March 5-9 2012 in Calgary, Alberta
The decision of the trial judge will impact 35 million Canadians.
The CR2FT originated with a bylaw infraction for the possession of urban chickens in Calgary, Alberta. It has since evolved and morphed into a complex legal argument involving such issues as :
A) The jurisdiction of a municipality to determine what we consume.
B) The default consumption model for citizens when personal production, cultivation, growing, raising & household food security is denied.
C) Sustainability of urban ag methods.
D) The Right to Food as guaranteed and protected by the United Nations Declaration of Human Rights, 1948, Article 25 and subsequent legislation, including the International Covenant on Economic, Social and Cultural Rights, 1966
E) The unconstitutionality of the City of Calgary bylaw based on The Canadian Charter of Rights and Freedoms, 1982, S1, S2, S7 & S15 arguments. Substantial breach and violation of rights.
F) The hypocrisy of the City of Calgary’s public policies, three of which have been ratified and approved by council.
G) Poor governance practices on the part of the City of Calgary which contravene the Alberta Municipal Government Act, MGA:M-26-3:
3) The purposes of a municipality are:
(a) to provide good government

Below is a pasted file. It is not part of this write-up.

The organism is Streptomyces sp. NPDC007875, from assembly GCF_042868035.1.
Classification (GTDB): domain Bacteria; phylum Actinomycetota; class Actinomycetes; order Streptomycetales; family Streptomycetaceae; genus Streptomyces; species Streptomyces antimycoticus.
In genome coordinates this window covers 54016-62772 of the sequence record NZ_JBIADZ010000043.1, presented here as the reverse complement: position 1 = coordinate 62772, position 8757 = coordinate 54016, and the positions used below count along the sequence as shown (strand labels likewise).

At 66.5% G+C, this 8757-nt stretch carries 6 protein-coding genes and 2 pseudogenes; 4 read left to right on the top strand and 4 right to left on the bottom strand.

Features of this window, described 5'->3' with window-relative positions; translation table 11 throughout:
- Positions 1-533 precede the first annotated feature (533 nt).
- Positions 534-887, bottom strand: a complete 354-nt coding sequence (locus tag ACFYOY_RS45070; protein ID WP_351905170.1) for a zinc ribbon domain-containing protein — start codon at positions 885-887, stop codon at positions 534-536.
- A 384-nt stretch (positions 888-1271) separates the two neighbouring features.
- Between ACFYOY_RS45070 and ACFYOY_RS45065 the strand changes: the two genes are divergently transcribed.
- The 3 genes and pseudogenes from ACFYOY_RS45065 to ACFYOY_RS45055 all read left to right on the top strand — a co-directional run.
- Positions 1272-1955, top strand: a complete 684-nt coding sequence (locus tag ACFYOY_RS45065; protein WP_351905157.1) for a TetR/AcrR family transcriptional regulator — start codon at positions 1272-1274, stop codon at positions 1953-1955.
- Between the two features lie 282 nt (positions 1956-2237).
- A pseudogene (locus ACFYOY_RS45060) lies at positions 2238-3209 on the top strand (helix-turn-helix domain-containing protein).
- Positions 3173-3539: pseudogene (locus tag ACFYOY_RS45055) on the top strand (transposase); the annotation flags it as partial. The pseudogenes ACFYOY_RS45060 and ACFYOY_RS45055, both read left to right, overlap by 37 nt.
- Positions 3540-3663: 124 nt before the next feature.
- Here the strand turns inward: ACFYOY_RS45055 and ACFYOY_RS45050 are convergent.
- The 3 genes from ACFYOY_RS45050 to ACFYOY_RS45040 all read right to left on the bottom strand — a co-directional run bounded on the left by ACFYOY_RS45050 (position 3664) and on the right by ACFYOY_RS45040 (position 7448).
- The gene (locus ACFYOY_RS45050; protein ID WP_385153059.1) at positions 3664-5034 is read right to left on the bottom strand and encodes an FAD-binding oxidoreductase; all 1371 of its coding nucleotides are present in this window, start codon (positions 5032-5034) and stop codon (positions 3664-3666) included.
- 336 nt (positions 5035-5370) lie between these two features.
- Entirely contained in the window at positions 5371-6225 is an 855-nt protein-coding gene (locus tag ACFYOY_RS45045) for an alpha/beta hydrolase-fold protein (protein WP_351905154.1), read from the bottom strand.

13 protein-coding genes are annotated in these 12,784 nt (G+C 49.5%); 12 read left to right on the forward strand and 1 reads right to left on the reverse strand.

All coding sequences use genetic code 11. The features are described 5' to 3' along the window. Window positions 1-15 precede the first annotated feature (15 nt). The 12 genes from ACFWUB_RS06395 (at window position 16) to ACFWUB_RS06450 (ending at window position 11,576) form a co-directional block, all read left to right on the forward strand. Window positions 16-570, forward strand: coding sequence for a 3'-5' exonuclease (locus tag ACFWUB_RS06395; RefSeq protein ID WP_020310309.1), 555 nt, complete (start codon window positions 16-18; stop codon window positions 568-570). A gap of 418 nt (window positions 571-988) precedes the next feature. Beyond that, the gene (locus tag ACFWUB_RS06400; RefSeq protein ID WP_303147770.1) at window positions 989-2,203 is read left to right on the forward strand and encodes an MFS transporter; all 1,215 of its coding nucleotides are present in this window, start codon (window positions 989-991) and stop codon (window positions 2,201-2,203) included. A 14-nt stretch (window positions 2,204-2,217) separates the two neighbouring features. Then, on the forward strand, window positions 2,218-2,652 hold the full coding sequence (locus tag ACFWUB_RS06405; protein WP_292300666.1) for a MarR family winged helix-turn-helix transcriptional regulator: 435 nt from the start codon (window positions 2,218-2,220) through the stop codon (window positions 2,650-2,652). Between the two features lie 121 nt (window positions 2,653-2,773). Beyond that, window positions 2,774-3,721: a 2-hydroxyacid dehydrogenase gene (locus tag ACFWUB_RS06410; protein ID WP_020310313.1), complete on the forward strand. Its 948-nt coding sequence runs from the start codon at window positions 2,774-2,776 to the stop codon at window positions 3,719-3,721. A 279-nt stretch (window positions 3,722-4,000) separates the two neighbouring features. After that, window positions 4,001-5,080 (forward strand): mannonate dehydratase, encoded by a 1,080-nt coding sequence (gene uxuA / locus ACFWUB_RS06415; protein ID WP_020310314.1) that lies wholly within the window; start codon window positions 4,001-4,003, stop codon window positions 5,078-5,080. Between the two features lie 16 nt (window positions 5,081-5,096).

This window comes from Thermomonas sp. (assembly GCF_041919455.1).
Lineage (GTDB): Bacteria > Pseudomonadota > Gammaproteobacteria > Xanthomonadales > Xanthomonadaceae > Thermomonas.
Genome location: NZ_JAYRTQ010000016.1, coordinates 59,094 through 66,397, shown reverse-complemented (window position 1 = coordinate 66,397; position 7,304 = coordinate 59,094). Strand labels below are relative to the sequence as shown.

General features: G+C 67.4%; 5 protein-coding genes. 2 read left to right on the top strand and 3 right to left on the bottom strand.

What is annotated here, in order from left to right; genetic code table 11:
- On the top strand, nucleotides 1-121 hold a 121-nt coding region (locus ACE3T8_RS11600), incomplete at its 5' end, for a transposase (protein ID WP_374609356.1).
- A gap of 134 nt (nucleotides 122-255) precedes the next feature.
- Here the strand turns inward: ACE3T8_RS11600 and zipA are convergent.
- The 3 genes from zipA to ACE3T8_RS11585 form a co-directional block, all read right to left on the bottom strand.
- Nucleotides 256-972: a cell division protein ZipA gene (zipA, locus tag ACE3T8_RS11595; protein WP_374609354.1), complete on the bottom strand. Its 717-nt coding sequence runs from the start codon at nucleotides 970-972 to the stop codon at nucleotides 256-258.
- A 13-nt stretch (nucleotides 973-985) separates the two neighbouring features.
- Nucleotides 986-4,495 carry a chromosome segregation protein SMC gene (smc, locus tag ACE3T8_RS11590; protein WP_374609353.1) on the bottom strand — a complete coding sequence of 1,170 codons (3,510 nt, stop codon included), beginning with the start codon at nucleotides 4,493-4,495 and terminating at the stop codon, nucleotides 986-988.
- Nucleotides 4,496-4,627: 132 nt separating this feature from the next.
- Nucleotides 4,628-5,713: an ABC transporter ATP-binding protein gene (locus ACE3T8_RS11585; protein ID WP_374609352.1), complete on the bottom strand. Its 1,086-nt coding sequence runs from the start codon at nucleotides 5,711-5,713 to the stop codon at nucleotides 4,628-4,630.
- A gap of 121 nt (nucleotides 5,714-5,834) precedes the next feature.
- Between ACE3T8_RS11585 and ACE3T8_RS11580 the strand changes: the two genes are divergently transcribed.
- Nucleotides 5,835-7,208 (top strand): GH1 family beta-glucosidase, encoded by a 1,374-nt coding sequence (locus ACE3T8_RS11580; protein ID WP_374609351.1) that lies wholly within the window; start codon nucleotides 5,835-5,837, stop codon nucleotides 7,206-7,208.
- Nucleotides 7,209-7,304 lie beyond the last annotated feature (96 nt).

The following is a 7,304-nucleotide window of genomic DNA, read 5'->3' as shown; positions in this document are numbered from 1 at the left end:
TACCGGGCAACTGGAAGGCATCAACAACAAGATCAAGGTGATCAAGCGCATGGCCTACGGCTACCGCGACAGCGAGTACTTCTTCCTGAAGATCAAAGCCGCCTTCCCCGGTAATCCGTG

H) International obligations and responsibilities, pursuant to the UNHRD & ICESSCC.
I) Appropriate remedy. This is presumably based on reasonableness.
As you can read, chicken has not been mentioned once in these 9 points. It is no longer an argument about chickens, per se. The CR2FT is a Right to Food issue now, with consequences that impact all Canadians.
22 countries now have a Right to Food enshrined in their constitution as a result of each nation embracing their international obligations, as set forth in the UNHRD.
It is Canada’s turn to meet its international responsibilities and obligations, and to protect the charter rights of its citizens.
Canadian Charter of Rights and Freedoms“Within the contours of the three rights that it protects, Section 7 (of theCharter of Rights and Freedoms) has potential for advancing social justice. By this I mean, s. 7 has potential for providing an appropriate amount of protection to individuals from injurious state action, corresponding to their reality within a state – controlled regime or system.” ~James Hendry